Peripheral ECMO procedures restored to DRG 003
After a year of unexpected and deeply contested change, CMS has proposed restoring the ICD-10 PCS procedure codes for peripheral ECMO procedures to MS-DRG 003. If the decision is sustained in the final rule, reimbursements for peripheral ECMO procedures will return to the same level as reimbursements for open ECMO procedures.
Cardiovascular service lines across the country were taken by surprise last October when CMS changed the coding for ECMO to link its cost and complexity to cannulation method. Specifically, under the FY 2019 rule, ECMO performed using peripheral cannulation methods were assigned new ICD-10 codes that reimburse at lower rates, while ECMO performed centrally continued to be reimbursed at the standard rate using MS-DRG 003. As a result, reimbursement for ECMO plummeted to as little as 30% of what was paid in FY 2018.
The decision provoked significant criticism across systems, physician societies, and industry members. Stakeholders took issue with the lack of transparency with which the decision was made, and maintained that cost and complexity of care provided to ECMO patients is unrelated to method of cannulation. Many systems feared that the reduction in reimbursement would make ECMO programs financially unviable.
In the proposed rule, CMS recognized that the costs of ECMO cases can be primarily attributed to the severity of patient illness, and that cannulation method is less relevant. If the decision is included in the final rule, we expect reimbursements for peripheral ECMO procedures to return to the level of central ECMO procedures.
That said, in discussion of the proposed rule, CMS described suggestions from some stakeholders that CMS create new ICD-10-PCS codes to differentiate between percutaneous and open cutdown cannulation, which is considered by many stakeholders to be more costly and resource-intensive. While there is no indication that a distinction will be made for FY 2020, further attempts at delineation between ECMO procedures for coding and billing purposes remain a possibility.
Transcatheter mitral valve repair moves to TAVR DRGs 266-267
Since MitraClip first hit the U.S. market, it has found its home in several MS-DRGs year over year. In the FY 2020 proposal, CMS moved transcatheter mitral valve repair (TMVR) yet again, this time to the DRGs previously reserved for transcatheter cardiac valve replacement procedures like TAVR.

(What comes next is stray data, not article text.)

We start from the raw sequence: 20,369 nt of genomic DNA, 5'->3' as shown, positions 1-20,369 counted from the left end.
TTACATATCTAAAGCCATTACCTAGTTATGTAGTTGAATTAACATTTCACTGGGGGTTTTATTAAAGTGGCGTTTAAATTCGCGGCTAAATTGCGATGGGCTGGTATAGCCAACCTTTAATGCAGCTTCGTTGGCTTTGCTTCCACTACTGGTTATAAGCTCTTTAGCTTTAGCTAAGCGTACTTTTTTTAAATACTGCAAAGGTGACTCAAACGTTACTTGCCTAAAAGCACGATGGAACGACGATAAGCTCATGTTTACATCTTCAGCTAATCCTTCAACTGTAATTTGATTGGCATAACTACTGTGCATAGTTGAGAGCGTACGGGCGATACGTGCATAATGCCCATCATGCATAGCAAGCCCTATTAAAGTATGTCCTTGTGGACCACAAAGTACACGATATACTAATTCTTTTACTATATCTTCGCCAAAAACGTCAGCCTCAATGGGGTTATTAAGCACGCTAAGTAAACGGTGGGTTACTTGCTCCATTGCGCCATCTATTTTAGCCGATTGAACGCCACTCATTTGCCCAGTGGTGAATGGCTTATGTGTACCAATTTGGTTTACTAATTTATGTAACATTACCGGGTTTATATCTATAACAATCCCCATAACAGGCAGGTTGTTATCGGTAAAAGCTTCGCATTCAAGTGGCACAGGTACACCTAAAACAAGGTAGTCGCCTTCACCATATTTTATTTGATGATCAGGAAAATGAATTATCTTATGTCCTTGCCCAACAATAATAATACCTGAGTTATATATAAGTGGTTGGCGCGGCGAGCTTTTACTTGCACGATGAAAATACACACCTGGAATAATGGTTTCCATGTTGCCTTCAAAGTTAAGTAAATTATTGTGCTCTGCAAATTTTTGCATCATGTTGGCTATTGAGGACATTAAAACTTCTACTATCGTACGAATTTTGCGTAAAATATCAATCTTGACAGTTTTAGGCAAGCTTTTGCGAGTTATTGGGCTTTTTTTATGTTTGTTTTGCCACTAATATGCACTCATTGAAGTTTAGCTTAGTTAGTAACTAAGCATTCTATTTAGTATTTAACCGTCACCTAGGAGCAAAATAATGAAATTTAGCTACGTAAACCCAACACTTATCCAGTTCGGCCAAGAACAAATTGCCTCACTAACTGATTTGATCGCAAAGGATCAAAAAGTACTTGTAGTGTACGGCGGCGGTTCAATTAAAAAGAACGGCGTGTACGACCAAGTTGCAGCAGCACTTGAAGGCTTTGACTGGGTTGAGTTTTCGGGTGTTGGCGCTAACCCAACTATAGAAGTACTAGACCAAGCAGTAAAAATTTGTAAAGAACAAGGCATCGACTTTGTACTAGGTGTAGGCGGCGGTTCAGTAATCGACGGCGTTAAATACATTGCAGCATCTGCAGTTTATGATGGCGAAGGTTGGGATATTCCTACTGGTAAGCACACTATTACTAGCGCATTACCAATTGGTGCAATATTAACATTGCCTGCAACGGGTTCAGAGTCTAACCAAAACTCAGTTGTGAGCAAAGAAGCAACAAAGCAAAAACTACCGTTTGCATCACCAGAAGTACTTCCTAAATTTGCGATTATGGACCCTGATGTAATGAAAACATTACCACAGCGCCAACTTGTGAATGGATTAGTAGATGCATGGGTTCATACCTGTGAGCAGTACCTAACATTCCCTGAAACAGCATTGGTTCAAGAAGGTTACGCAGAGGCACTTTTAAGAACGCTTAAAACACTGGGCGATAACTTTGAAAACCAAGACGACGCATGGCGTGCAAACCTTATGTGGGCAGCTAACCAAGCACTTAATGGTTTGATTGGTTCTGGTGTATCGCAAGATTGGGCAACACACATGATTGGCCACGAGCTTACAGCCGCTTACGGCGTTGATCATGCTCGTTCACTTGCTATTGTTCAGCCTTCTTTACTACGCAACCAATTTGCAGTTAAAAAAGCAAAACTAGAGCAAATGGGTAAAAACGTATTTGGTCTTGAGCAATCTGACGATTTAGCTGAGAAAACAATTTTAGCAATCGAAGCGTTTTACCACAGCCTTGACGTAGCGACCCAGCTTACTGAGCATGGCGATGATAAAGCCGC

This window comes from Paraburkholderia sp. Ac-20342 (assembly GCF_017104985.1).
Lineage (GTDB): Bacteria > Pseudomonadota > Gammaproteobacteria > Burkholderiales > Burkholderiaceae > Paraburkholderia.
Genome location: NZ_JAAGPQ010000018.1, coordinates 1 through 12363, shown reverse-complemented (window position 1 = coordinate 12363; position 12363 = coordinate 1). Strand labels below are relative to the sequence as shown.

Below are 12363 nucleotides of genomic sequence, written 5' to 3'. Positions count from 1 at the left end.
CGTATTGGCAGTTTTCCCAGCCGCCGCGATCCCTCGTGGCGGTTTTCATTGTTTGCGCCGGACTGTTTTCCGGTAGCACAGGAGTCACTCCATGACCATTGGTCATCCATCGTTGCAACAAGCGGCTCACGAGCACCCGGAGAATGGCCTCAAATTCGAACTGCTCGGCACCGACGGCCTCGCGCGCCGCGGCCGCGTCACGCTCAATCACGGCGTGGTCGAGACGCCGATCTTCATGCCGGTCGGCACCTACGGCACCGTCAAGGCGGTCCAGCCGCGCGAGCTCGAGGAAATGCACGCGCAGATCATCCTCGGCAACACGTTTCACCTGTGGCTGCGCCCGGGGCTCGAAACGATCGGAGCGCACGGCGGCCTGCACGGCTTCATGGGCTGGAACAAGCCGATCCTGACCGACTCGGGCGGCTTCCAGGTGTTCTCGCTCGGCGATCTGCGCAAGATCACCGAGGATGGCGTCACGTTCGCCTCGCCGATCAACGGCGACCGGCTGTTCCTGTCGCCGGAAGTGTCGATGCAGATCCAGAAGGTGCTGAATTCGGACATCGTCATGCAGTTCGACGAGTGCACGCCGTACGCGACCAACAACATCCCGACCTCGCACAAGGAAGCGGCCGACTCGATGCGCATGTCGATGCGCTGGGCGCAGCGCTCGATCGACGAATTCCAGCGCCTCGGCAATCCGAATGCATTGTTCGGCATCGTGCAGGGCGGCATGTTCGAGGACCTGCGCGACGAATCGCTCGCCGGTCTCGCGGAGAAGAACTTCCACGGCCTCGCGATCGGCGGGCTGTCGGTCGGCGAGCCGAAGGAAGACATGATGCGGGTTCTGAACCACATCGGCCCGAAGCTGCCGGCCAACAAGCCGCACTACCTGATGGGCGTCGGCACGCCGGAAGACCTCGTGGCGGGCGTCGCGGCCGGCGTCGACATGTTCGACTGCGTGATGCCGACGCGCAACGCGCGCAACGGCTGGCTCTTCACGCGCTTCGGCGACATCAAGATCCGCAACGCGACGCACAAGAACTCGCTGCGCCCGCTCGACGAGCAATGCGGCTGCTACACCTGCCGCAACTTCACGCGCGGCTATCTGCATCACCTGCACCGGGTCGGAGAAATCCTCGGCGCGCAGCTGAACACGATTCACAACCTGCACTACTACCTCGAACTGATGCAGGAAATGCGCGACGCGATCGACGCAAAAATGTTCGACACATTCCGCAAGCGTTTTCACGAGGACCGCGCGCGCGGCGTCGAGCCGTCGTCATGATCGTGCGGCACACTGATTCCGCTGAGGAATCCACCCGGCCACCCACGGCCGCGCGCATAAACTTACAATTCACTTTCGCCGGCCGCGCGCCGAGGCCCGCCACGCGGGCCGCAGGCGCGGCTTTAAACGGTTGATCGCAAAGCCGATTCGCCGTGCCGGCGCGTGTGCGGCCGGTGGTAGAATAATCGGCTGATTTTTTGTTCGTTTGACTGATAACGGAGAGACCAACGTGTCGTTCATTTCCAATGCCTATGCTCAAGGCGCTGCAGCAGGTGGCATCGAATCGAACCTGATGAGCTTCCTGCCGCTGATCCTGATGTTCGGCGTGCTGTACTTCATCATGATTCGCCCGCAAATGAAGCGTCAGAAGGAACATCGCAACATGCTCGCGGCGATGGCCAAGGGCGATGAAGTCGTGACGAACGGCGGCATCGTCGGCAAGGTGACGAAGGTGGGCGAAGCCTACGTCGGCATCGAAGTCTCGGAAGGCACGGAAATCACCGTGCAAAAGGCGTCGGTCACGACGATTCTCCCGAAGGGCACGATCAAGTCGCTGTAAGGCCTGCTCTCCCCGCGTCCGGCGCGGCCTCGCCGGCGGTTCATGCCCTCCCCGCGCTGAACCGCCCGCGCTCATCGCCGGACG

More specifically, CMS intends to move TMVR from MS-DRGs 228 and 229 to MS-DRGs 266 and 267. CMS will also move all other supplement cardiac valve procedures performed percutaneously (which currently map to MS-DRGs 216-221 and 273-274) to 266-267, although this makes up a much smaller volume than MitraClip. With this move, CMS is also proposing to update the DRG names to encompass this broader range of repair procedures with insertion, as indicated in the table below from the rule.
CMS indicated in the proposed rule that its clinical advisors still believe that transcatheter cardiac valve repair procedures are clinically different than replacement. However, the data found that TMVR was more similar to TAVR in terms of length of stay and average cost than the DRGs in which TMVR was currently placed (228 and 229), which had longer LOS but lower cost.
This DRG reassignment would mean a boost in payment for MitraClip, as MS-DRGs 228-229 have historically been paid a few thousand dollars less than 266-267 at the national level. Going forward, these changes will become even more impactful for programs given that the recent coverage expansion for MitraClip will foster increased volumes of the procedure.
Also of note, CMS is proposing to create two new MS-DRGs for non-supplement endovascular cardiac valve procedures: MS-DRGs 319 and 320 (Other Endovascular Cardiac Valve Procedures with and without MCC, respectively). These procedures do not involve insertion of a device like TMVR and TAVR, but are more resource intensive than the DRGs to which they are currently coded (216-221, 273-274). These procedures are also less common than TMVR and TAVR, with only around 2,000 performed in FY 2018, so they will have less of an impact than the MitraClip coding change.